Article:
Monday, June 23, 2014

Money in the Regency: What Did it Cost?



In Proper Conduct, the heroine spends a good deal of time worrying about money that is not there, particular after her father spends nearly 1,000 pounds on a horse.  Not an excessive sum to someone such as the Prince Regent, whose racing stud farm cost him 30,000 pounds a year.  But all these numbers seemed to need a bit perspective.

In the Regency...
- Four farthing made a penny.  (A pence.)
- Twelve pennies (or twelvepence) made a shilling.
- Five shillings made a crown.
- Twenty shillings made a pound.
- Twenty-one shillings made a guinea.

Coinage in use in the Regency included:
- gold for one, two, five and half-guinea coins
- silver for one, two, three, four, six penny (or pence), shilling and crown coins
- copper for half-pence and farthing coins

Two-penny coins were called tuppence. And there were all sorts of slang names for coins including a quid (pound), a bob (shilling), a goldfinch (guinea),

Due to a shortage of copper and silver coins in the late 1700's, firms began to use tokens to pay wages.  There was also a growth in payments by foreign coins.

The annual expenses of a great house could run between 5,000 and 6,000 pounds a year including housekeeping, repairs, stables, parklands, gardens, home farm costs, servants, and taxes.

Mrs. Whitney's  Boarding School for Young Ladies at Buckingham cost twelve guineas a year, and one guinea extra if tea and sugar were required to be served.

In Bath, one paid two guineas were paid for subscription balls, five shillings for concert tickets, and ten shillings sixpence for a subscription to the booksellers.

With an income of four hundred pounds a year, one could employ two maids, one groom and keep one horse in London.  On seven hundred a year, one could have one manservant, three maids and two horses.  For a thousand a year, one could have three female servants, a coachman, a footman, two carriages and a pair of horses in London.

There were three to four hundred families whose income was over 10,000 pounds a year, due to vast land holdings.

During the London season, the lease on house in the West End could cost as much as 1,000 pounds.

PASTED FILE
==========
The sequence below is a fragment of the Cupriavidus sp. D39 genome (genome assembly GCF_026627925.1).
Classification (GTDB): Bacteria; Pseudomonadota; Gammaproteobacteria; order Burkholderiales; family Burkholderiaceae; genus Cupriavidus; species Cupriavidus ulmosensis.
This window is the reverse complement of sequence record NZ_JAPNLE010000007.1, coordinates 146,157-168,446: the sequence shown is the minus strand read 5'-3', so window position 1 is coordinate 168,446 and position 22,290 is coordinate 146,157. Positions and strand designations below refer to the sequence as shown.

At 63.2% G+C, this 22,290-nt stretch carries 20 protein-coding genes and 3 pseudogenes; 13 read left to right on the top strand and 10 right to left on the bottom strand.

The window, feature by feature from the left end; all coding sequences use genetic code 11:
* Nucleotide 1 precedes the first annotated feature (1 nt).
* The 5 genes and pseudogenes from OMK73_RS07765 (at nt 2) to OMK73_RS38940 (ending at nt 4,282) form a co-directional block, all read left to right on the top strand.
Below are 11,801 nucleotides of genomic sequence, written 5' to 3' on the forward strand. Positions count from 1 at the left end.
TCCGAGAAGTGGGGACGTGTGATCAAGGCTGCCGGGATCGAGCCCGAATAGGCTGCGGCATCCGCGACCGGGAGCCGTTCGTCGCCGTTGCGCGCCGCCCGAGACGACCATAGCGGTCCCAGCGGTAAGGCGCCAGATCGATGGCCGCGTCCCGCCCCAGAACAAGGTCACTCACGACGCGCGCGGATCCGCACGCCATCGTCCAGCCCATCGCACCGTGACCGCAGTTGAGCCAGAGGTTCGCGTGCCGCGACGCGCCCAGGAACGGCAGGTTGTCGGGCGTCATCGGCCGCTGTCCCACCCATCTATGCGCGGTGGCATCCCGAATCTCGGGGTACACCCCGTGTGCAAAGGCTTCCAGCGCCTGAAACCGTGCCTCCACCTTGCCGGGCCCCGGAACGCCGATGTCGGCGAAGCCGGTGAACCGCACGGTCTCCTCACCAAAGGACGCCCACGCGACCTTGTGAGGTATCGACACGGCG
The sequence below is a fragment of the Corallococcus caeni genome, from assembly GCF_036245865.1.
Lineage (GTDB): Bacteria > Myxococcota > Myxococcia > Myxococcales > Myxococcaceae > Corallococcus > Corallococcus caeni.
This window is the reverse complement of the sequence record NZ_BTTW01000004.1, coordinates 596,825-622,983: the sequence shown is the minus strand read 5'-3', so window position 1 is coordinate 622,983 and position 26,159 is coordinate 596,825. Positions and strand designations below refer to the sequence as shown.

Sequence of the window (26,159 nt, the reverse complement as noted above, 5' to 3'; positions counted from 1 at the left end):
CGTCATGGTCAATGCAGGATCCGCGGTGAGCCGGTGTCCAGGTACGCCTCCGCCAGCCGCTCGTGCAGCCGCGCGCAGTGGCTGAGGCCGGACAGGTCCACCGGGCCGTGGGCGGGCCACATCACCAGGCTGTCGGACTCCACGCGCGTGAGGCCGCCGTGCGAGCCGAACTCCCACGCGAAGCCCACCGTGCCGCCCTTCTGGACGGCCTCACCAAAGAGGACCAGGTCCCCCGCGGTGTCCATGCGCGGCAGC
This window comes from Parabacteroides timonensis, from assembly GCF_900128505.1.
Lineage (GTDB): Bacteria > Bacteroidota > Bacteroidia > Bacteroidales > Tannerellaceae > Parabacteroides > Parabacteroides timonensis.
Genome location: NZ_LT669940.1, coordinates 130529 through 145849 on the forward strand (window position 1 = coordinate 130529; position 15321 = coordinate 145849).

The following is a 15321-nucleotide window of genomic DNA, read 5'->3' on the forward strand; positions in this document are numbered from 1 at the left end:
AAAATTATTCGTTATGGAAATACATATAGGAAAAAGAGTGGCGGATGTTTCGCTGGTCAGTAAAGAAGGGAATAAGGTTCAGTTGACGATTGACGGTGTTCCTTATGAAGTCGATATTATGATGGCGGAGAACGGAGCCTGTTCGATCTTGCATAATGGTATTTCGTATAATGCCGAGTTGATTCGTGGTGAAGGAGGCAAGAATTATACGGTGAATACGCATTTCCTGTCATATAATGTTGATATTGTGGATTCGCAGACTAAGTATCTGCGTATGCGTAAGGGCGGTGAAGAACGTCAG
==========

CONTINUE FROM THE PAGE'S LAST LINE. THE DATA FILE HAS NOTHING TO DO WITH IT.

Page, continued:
Anyone with a debt of twenty pounds or more could be sent to debtor's prison  (However, a member of Parliament could not be imprisoned while Parliament was sitting.)

The capital to secure an estate was approximately thirty times the desired income.

The Earl of Egremont saw a rise in income due to land rentals from 12,976 pounds in 1791 to 34,000 pounds in 1824.

In Somerset (where Proper Conduct is set) 30 acres for let went for 35 pounds per annum, with the tenant paying all taxes except land tax.

In 1801, a 100-acre estate in Sussex sold for 3,500 pounds.

In 1804, due to the silver shortage, the Bank of England issued light-weight token silver coins for one shilling, three shilling and six pence coins.

From 1811 to 1812, an estimated 250,000 people lived comfortably on more than seven hundred pounds a year each.  A half million shopkeepers made a hundred and fifty pounds a year each, two million artisans lived on the edge of poverty at 55 pounds per annum, and one and one half million laborers earned only 30 pounds a year each.

In 1813, a cow fetched about 15 pounds at the market, while a ewe went for 55 to 72 shillings.

In 1816, a new British one pound coin made of gold, the sovereign, began to be produced.                                                  

In 1820, 1,100 years after the first English silver pennies were minted, the last British silver pennies were minted.

4 comments:

Anne Stenhouse said...

Wonderfully useful and informative post. Thank you. Anne Stenhouse

Marie Laval said...

What a fascinating and informative post. I always wonder about money and how much things would have cost during the Regency period. I am so grateful you put it all together. I know I will refer to this post over and over again. Thank you!

Pamela Kelt said...

Love the nitty-gritty of this. It's so hard tracking down this kind of information. Thank you. I've filed it all away.

One small question re this: 'Four farthing made a penny. (A pence.)'

I think of a penny as singular and pence as plural. Not familiar with 'a pence'.

shannon donnelly said...

Pence does technically refer to a collection of pennies. However, English being what it is, pence in the casual usage can refer to a single penny or several pennies. There was time the English just called them "p" as in: "Do you have five p I can borrow?"